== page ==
Royal Navy  

Rank & Number:       
Petty Officer Stoker, 291887  

23 November 1878; Huddersfield, Yorkshire  

16 July 1915; North Sea (lost overboard)  

Commemorated on Chatham Naval Memorial                                            Brother-in-law of Archibald and Daniel Stalker,and
                                  William Wilson

SAMUEL COTTON was born 23 Nov 1878 in Huddersfield, Yorkshire, and died 16 Jul 1915, lost overboard from H.M.S. Lance in the North Sea.  He is commemorated on the Chatham Naval Memorial, Kent.  

Barely two weeks before his death, on 5 Jul 1915 at 50 Wellington Street, Glasgow, Samuel (aged 32, Petty Officer/Stoker of HMS Lance, residing 3 Bankhall Street, Glasgow) married by declaration Christina Stalker, daughter of Gilbert Stalker and Hannah Wilson, of Railway Buildings, Fairlie  

In the 1881 Census, Samuel, aged 2, is living 63 Leeds Road North, Huddersfield with parents Robert (32, b. Huddersfield, dyer) and Martha (32, b. Shepley), and siblings Albert Ed (6) and Fred (4)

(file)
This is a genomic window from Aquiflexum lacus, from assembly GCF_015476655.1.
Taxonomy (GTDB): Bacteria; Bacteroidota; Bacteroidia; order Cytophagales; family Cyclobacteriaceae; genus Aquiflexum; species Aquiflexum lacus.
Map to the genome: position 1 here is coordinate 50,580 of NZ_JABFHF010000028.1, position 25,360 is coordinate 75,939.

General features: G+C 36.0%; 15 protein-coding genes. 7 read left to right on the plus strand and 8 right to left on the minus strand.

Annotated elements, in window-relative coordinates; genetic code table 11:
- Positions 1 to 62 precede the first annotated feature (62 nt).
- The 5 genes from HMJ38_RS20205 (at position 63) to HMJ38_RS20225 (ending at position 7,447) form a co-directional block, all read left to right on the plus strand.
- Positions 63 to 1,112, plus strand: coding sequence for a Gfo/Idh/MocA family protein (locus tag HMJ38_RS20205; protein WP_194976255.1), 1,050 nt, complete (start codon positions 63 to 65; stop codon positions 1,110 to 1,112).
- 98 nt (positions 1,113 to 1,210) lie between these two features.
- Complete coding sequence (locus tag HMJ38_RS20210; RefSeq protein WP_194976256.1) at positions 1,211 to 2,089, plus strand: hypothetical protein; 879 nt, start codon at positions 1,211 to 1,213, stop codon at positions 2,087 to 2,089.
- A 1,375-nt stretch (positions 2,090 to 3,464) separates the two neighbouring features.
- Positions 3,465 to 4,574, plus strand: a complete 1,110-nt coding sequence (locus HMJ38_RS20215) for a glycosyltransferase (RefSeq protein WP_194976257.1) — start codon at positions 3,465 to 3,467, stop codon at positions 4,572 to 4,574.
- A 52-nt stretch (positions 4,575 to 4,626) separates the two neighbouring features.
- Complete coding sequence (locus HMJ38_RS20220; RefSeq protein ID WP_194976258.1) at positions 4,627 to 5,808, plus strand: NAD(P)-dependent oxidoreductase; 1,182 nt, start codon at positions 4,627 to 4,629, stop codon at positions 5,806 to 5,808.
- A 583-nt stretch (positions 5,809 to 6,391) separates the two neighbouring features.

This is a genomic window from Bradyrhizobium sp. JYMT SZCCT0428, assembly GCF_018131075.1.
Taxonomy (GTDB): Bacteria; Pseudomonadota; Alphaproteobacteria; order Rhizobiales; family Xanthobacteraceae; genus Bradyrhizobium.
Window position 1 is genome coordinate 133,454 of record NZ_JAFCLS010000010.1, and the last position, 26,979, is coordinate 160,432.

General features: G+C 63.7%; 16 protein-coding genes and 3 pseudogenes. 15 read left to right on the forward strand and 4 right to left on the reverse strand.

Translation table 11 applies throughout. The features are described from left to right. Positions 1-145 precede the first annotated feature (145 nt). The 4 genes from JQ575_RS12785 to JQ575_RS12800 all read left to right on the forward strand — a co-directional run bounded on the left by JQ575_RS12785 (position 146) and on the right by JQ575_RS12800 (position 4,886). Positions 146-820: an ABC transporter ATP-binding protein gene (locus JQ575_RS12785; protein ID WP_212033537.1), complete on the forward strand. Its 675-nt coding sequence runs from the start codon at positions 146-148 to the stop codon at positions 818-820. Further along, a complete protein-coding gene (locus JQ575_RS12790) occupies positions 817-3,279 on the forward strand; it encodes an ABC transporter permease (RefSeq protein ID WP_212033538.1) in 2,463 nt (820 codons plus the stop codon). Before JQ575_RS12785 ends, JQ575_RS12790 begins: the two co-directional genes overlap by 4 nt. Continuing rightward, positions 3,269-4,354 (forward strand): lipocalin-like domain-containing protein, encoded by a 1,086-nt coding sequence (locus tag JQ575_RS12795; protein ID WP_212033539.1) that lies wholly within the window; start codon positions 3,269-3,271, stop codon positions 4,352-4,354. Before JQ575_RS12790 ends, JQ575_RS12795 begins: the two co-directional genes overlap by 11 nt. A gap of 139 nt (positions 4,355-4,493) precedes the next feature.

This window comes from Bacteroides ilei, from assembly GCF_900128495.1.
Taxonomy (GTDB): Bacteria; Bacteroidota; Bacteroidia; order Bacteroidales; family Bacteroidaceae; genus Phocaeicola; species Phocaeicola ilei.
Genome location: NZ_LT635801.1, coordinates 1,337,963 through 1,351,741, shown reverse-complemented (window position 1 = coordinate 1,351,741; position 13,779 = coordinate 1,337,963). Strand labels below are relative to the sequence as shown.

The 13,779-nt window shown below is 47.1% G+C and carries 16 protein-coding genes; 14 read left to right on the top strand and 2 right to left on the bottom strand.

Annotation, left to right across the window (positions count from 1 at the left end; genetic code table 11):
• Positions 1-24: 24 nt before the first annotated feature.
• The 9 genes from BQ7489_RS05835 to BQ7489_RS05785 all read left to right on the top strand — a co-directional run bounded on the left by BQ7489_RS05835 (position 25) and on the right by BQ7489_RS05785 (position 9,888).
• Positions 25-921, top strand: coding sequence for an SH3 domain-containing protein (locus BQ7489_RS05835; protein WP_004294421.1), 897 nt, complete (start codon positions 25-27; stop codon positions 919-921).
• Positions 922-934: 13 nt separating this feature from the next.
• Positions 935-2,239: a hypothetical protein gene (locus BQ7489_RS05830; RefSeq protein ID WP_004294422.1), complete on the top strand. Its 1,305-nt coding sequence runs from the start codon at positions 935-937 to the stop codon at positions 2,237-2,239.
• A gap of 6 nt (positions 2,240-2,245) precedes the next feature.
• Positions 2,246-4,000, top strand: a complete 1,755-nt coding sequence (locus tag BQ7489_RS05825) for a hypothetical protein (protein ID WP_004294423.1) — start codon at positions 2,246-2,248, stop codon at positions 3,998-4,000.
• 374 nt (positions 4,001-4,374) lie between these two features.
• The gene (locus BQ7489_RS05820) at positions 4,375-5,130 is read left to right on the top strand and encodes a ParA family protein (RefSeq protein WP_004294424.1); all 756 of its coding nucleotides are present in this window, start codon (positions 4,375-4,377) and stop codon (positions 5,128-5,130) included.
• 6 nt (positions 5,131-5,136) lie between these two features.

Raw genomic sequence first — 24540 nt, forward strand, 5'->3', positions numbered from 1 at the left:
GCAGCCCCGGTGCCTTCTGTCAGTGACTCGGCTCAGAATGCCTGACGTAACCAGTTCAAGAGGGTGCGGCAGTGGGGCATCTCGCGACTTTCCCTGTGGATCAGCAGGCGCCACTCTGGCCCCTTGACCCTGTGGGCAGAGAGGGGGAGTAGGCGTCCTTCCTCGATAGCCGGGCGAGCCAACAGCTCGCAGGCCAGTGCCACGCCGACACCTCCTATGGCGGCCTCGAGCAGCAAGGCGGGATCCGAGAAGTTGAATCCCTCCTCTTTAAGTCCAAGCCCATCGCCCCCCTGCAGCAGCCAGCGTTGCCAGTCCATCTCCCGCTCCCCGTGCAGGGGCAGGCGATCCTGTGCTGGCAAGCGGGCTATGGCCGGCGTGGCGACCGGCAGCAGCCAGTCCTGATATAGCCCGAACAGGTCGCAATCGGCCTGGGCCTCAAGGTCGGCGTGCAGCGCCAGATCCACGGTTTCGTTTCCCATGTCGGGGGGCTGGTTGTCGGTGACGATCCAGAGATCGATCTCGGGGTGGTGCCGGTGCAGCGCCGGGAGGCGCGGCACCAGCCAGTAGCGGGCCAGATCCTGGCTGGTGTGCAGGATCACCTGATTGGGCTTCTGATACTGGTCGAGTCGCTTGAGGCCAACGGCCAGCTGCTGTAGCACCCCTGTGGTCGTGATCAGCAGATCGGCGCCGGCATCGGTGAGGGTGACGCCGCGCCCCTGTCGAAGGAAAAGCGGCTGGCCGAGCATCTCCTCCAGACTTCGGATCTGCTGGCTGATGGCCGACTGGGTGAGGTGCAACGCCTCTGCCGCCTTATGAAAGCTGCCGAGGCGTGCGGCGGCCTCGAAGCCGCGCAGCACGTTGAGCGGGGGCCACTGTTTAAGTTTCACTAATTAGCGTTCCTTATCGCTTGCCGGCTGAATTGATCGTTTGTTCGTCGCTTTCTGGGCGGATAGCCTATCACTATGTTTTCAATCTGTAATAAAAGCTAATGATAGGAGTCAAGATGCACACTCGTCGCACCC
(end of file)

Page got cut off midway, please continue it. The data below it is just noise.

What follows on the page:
In the 1911 Census, aged 32 and Leading Stoker, Royal Navy, he is a visitor at 109 William Street, Milton Regis, Milton, Sittingbourne, Kent  in household of Benjamin and Annie Eliza Jarret    


He enlisted in the Navy on 17 Apr 1899 for 12 years, and signed on again on 9 Mar 1911.  He joined H.M.S. Lance in July 1914; on 5 Aug 1915, the Lance fired the first British shot of the war, when it fired a shell at German ship Königin Luise.

Extracts from the Largs & Millport Weekly News:-  

24 July 1915   

In The Fighting Line; Casualties:  On Tuesday morning, Mrs Stalker, Railway Buildings, Fairlie, received a letter from the Lieut.-Commander of HMS Lance intimating that her son-in-law, P.O. Sam Cotton, had been washed overboard and drowned.  The Lance, which has taken a prominent part in the war, was evidently engaged on patrol work in the North Sea at the time.  It is only about a fortnight since Cotton was married, and much sympathy is expressed towards his young widow.  The Stalker family have been pretty badly hit by the war.  A son-in-law, Pte. H. Gorman, R.S.F., was badly wounded and taken prisoner early in September; and a son, Pte. Archd. Stalker, is at present lying wounded in hospital at Malta


 Chatham Naval Memorial, Kent

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